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  • Government Revenue Collection Indonesia at 23% of 2016 Target in Early May

    Government Revenue Collection Indonesia at 23% of 2016 Target in Early May

    So far this year, realization of government revenue in Indonesia (up to 8 May 2016) has reached IDR 419.2 trillion (approx. USD $32 billion), roughly 23 percent of the full-year revenue target in 2016 (IDR 1,822.5 trillion). This result is weaker compared to last year when the government collected IDR 476.3 trillion in the period 1 January - 15 May 2015, or 27 percent of the full-year target. Meanwhile, government spending reached IDR 586.8 trillion between 1 January and 8 May 2016, or 28 percent of the full-year target (IDR 2,095.7 trillion), roughly the same as government spending during the same period last year.

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  • Indonesia in April: State Budget & 7-day Reverse Repurchase Rate

    Indonesia in April: State Budget & 7-day Reverse Repurchase Rate

    If we look back on the month of April, two important matters - related to the economy - occurred in Indonesia this month: (1) in the first week of April, the Indonesian government managed to complete the Revised 2016 State Budget (RAPBN-P 2016), and, one week later, (2) the central bank (Bank Indonesia) announced it will adopt a new benchmark monetary tool per 19 August 2016 - the so-called seven-day reverse repurchase rate - that is to replace the existing BI rate (which fails to influence market liquidity effectively).

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  • Tax System Indonesia: Plans to Cut Corporate Income Tax to 20%

    Tax System Indonesia: Plans to Cut Corporate Income Tax to 20%

    More changes to Indonesia's tax system are in the pipeline. Today (11/04), Indonesia's Finance Minister Bambang Brodjonegoro said Southeast Asia's largest economy plans to cut the corporate income tax rate to 20 percent this year (from 25 percent currently). According to Brodjonegoro a 20 percent corporate tax rate is more competitive and will attract investment. Indonesia's finance minister expressed this plan in a meeting with the nation's parliamentary commission overseeing taxes (an income tax rate cut requires parliamentary approval).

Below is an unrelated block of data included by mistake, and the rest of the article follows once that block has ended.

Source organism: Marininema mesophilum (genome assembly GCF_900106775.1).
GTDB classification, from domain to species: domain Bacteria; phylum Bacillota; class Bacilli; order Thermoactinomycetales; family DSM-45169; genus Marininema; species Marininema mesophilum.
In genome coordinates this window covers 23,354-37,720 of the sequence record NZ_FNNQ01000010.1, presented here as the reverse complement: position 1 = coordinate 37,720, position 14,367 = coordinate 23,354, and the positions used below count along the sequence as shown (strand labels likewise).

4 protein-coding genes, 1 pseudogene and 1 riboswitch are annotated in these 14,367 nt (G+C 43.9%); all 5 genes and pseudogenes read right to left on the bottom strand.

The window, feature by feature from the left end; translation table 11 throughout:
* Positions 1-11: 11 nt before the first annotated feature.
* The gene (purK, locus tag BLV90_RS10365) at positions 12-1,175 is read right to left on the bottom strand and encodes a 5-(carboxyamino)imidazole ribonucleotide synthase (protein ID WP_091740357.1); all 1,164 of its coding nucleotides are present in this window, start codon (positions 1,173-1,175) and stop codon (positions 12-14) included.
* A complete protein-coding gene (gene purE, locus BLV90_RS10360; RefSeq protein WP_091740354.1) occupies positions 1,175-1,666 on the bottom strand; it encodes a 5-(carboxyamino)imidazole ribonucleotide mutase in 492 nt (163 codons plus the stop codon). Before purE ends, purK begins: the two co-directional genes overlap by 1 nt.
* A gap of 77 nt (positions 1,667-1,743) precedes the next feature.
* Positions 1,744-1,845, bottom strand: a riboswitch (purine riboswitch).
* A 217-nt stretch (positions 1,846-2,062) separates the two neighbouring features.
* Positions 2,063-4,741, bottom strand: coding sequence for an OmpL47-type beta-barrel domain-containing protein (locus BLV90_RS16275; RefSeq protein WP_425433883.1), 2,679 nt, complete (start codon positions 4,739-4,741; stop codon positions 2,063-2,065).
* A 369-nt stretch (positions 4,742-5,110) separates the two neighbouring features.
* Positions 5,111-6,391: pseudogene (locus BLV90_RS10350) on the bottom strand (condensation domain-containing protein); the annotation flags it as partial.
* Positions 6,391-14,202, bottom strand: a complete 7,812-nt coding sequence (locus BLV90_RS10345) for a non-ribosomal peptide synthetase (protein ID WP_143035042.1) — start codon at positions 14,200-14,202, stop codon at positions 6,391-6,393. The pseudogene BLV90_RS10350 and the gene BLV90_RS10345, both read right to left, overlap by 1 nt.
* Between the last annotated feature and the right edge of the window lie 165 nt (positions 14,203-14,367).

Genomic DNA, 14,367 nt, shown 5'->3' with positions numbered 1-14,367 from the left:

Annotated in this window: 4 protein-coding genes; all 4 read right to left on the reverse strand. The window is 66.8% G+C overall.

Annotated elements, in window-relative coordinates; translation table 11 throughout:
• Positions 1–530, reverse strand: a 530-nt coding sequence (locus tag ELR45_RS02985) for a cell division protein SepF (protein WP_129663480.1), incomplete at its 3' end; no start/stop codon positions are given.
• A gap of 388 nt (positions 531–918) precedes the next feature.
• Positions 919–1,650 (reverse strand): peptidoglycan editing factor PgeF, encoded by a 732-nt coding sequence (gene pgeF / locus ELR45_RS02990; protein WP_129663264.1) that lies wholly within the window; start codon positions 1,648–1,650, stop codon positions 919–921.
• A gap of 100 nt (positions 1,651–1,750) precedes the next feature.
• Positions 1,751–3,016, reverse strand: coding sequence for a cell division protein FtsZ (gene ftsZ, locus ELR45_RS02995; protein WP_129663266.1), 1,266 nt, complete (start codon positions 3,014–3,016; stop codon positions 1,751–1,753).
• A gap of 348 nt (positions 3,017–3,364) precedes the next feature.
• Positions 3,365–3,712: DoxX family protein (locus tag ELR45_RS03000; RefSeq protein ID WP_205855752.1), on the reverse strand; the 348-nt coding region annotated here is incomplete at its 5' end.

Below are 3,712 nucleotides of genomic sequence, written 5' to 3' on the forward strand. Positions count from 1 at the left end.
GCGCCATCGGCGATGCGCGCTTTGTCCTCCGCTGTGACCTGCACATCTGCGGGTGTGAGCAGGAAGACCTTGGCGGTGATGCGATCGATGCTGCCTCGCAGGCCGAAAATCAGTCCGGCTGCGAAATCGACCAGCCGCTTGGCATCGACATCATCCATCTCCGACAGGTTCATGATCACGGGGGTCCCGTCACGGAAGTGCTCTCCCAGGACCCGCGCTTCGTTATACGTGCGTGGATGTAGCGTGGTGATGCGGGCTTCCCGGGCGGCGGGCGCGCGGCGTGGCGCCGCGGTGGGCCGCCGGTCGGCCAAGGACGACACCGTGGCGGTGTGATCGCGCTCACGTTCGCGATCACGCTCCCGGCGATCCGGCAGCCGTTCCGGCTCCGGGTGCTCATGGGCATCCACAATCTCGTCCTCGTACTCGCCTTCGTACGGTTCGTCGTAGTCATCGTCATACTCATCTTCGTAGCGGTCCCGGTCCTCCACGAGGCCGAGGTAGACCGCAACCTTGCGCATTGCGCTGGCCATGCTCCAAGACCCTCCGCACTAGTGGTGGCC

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  • World Bank: SPAN Improves Indonesia's Efficiency, Transparency & Accountability

    World Bank: SPAN Improves Indonesia's Efficiency, Transparency & Accountability

    A new financial management system was launched in April 2015 by the Indonesian government. This new system, called Sistem Perbendaharaan dan Anggaran Negara (abbreviated SPAN), aims to enhance public efficiency, transparency and accountability in Indonesia by managing the financial transactions of more than 24,000 government spending units in all 33 provinces. According to a new World Bank story, Indonesia's new financial system has managed to improve efficiency, transparency and accountability. Moreover, it improves budget planning and spending.

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  • Joko Widodo’s Mission to Enhance Tax Collection in Indonesia

    Joko Widodo’s Mission to Enhance Tax Collection in Indonesia

    One strategy of Indonesian President Joko Widodo to generate more state revenues in order to enhance investments in social and economic development of Indonesia is by improving the country’s tax collection system. As the middle class as well as number of companies that are active in Indonesia has risen rapidly in recent years, it is disappointing that tax collection targets are rarely met in Southeast Asia’s largest economy: tax compliance is low, while corruption among civil servants (tax collectors) remains a structural problem.